children become homeless within the first 18 months of emancipation.8

In recent years, the Legislature, media and other leaders have devoted important attention

to reforms of the overall child welfare system and foster care in particular. These efforts

have resulted in some very positive changes (see below for examples). However, some

changes have not been fully-implemented; and as the dire outcomes described above

indicate, further attention to improving the system is still urgently needed.

¾ Adoption & Guardianship

Adoption is a process that creates a new parent-child relationship under the law- after the

birth parents' rights are terminated and transferred. The majority of finalized adoptions in

California are overseen by public adoption agencies, including CDSS district offices, and

state-licensed county adoption agencies. The Adoption Assistance Program (AAP)

provides benefits or subsidies to promote permanent placement of children in need of

families who are difficult to place, including those who are older, members of sibling

groups, or who have disabilities. Eligibility for federal benefits is based on the child's

eligibility for federal Aid to Families with Dependent Children-Foster Care Program

(AFDC-FC). The amount of financial assistance is based on the child's needs and cannot

exceed the age-related, foster family home care rate for which the child would otherwise

be eligible. This amounted to monthly federal and non-federal average grants in 2006-07

of $761.16 and $806.23, respectively. Payments continue until the child attains the age

of 18 except in limited circumstances when it may continue until the child turns 21.

Guardianship is a legal arrangement whereby a court grants the responsibility to care for

a child to an adult or adults who then have the authority to make decisions a biological

parent would otherwise make. Guardianships last until the child reaches the age of 18 or

the court terminates the guardianship. Non-relative guardians for children in the foster

care system may receive AFDC-FC payments and other foster care services.

6 See, e.g., Mark Courtney & Amy Dworsky, Chapin Hall Center for Children, Midwest Evaluation of the Adult Functioning of

Former Foster Youth: Outcomes at Age 19 (2005); Advocates for Children’s Project Achieve: A Model Project Providing Education

Advocacy for Children in the Child Welfare System (2005); Retrieved October 12, 2007 from Advocates for Children of New

York, Inc., URL:

7 The Northwest Foster Care Alumni Study, Retrieved 4/30/07. URL:

8 California Department of Social Services, All County Information Notice I-101-01 (November 21 ,2001).

Retrieved 11/16/07. URL:


¾ Kin/Relative Care

Relative caregivers often serve as a primary if informal source of care for children whose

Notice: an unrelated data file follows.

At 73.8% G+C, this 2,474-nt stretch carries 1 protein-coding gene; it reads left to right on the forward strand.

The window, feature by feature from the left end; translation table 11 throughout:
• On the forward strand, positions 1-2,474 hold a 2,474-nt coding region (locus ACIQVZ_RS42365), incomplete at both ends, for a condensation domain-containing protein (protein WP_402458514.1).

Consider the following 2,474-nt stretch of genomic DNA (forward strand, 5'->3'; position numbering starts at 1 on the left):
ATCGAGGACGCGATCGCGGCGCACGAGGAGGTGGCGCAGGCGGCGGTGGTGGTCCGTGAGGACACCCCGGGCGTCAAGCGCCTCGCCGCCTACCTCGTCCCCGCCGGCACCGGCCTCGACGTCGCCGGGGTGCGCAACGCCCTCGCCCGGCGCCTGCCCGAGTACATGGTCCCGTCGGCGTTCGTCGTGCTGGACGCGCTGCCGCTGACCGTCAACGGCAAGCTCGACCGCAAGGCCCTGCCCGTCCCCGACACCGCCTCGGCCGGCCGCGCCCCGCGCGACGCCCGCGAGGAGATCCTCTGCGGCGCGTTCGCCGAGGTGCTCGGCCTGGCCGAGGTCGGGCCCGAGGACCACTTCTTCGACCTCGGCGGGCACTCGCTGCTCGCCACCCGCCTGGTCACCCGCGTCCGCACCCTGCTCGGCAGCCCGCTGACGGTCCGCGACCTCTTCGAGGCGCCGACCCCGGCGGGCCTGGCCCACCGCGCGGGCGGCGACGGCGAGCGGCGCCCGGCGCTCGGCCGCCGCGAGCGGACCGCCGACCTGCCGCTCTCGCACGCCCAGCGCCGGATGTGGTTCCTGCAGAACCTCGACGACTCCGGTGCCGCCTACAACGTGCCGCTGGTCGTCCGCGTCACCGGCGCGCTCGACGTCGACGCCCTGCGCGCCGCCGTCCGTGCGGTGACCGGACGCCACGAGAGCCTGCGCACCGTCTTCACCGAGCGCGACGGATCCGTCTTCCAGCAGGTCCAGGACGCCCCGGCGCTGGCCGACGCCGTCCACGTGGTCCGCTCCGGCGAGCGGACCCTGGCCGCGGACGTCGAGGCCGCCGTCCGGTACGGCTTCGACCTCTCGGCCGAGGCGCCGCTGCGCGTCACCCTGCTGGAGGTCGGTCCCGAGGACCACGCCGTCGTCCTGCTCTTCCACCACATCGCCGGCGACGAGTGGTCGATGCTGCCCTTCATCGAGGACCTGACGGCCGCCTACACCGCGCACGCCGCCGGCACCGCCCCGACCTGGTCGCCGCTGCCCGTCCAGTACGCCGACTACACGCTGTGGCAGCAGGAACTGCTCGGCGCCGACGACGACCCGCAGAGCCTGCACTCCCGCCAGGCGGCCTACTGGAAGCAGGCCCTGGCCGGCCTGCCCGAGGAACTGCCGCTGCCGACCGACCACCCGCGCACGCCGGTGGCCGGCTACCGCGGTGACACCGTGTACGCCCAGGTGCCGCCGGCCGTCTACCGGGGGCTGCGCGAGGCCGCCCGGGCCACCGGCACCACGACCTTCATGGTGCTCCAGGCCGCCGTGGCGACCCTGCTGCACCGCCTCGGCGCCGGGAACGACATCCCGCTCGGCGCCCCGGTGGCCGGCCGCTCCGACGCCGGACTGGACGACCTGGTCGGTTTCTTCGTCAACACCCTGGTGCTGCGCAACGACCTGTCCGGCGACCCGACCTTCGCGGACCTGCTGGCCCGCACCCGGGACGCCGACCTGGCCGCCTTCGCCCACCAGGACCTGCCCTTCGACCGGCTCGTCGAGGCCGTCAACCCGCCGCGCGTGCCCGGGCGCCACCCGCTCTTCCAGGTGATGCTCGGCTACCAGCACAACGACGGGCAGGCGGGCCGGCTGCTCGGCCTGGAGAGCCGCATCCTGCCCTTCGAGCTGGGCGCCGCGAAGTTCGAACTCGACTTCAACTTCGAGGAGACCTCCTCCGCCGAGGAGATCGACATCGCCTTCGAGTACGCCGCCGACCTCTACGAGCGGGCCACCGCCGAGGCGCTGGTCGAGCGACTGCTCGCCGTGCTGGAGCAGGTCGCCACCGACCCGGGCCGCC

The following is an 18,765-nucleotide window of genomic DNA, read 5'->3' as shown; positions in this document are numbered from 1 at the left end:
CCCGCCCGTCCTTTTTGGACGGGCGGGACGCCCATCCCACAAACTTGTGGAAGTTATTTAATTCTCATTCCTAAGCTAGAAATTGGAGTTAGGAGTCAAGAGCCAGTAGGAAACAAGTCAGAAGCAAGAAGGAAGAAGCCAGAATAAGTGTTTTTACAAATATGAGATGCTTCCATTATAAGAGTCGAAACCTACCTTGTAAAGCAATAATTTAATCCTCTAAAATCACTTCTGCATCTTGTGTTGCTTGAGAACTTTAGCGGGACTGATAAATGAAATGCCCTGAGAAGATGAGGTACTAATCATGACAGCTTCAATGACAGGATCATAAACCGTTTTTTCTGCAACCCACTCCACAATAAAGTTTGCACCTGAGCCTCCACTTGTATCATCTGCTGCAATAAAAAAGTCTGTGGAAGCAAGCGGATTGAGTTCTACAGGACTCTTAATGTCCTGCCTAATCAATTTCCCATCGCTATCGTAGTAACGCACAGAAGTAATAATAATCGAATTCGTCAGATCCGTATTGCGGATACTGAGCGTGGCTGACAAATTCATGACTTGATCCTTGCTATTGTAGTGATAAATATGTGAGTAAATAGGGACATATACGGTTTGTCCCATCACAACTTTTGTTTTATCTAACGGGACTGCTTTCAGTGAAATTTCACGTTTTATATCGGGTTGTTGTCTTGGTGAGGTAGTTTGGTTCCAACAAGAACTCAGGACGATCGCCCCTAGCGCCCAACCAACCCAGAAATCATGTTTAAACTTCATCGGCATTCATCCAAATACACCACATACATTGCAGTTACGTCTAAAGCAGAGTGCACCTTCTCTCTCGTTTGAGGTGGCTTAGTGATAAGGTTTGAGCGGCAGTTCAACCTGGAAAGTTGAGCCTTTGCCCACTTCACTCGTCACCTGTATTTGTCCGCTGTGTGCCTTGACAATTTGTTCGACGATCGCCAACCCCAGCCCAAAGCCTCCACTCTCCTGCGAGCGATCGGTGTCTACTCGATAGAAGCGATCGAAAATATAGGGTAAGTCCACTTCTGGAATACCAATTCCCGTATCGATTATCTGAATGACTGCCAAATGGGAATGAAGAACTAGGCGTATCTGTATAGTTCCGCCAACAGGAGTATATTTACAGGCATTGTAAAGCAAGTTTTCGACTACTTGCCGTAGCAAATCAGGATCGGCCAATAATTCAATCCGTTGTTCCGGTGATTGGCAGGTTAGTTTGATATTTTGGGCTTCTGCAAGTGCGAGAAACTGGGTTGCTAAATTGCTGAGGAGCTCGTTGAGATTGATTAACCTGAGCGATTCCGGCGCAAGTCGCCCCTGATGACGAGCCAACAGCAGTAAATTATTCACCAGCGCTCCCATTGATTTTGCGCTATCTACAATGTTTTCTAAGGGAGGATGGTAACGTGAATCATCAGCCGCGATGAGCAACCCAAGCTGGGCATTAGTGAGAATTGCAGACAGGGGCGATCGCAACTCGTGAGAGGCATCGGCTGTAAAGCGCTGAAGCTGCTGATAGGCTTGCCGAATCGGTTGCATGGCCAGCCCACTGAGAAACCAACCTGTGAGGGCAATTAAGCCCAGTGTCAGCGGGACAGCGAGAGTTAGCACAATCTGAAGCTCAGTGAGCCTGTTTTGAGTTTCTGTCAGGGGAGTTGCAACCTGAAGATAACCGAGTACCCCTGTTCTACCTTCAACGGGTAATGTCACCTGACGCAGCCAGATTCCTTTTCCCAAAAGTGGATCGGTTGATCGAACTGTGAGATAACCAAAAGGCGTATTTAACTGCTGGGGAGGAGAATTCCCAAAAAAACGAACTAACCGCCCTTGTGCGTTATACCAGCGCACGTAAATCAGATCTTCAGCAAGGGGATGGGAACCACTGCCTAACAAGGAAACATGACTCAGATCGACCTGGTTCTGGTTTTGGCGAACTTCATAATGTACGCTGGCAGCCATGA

parents are absent. Once a child is in foster care, federal law requires the child welfare

agency to try and place the child with a relative before turning to placement in a

stranger's home or another facility. Long-term kinship care is especially valuable

because it provides greater stability for children. Children who are cared for by relatives

move less frequently and remain more connected to their culture, identities and

communities. By contrast to non-relative foster parents, relative caregivers tend to be

older, single and more frequently African-American.

To support kinship care and combat the financial disincentive that might otherwise

accompany relatives becoming guardians, California has enacted a series of legislative

reforms. The Kinship Guardianship Assistance Payment program (Kin-GAP) is a

voluntary program that provides financial assistance equal to the basic foster care rate

based on the child's age to relative caregivers who become legal guardians. These

relative guardians' homes must meet the same health and safety standards as licensed

foster homes.

Performance Measures and Recent Reform Efforts

Outcome Measures

In November 1997, with the passage of the Adoption and Safe Families Act, Congress

mandated that state's child welfare programs be assessed on the basis of outcomes

achieved for children and families served by public agencies. In 1999 the federal Health

and Human Services (HHS) agency adopted seven outcome performance measures in the

areas of safety, permanence and well-being. HHS also established a review process for

determining whether states are in compliance with those outcome measures. The process

known as the Child and Family Services Review (CFSR) examines the delivery of child

welfare services and the outcomes for children and families served by child protective

services, foster care, adoption, and other related programs. In 2001 the Legislature

passed AB 636 (Steinberg), the California Child Welfare System Improvement and

Accountability Act, which provided the framework for measuring and monitoring the

performance of each county child welfare system.

The federal government last reviewed California's child welfare system and published

results in 2002. The state failed all seven of the outcome measures pertaining to child

safety, permanence and well-being. As a result the state developed a Performance

Improvement Plan (PIP) to avoid future funding penalties. According to the LAO,

actions taken on the PIP were expected to improve California’s performance to passing

some (but not all) measures in the next round of results.9 The new round of reviews

began in spring 2007, with California's taking place in February, 2008 (results pending).

9 See Analysis of the 2007-08 Budget Bill: Health and Social Services; Child Welfare Services. URL:,%20Federal%20Financi



Assembly Select Committee on Foster Care

In October 2005 the Speaker appointed a Select Committee on Foster Care chaired by

Assembly Member Karen Bass. The Select Committee has held hearings throughout

California. The Committee also coordinated a 25-piece legislative package in 2006, as

well as numerous efforts in 2007. The Legislature and Governor acted upon many of the

proposed reforms in those years, including significant new funding. The Select

Committee will continue its work this legislative session.

Blue Ribbon Commission on Children in Foster Care

In 2006 the Chief Justice of the Supreme Court appointed a Blue Ribbon Commission on

Children in Foster Care chaired by Supreme Court Justice Carlos Moreno to provide

leadership and develop recommendations and strategies to reduce the number of children

in and entering foster care while ensuring they have safe, secure, and stable homes. The

Commission is expected to present a final report to the Judicial Council in 2008.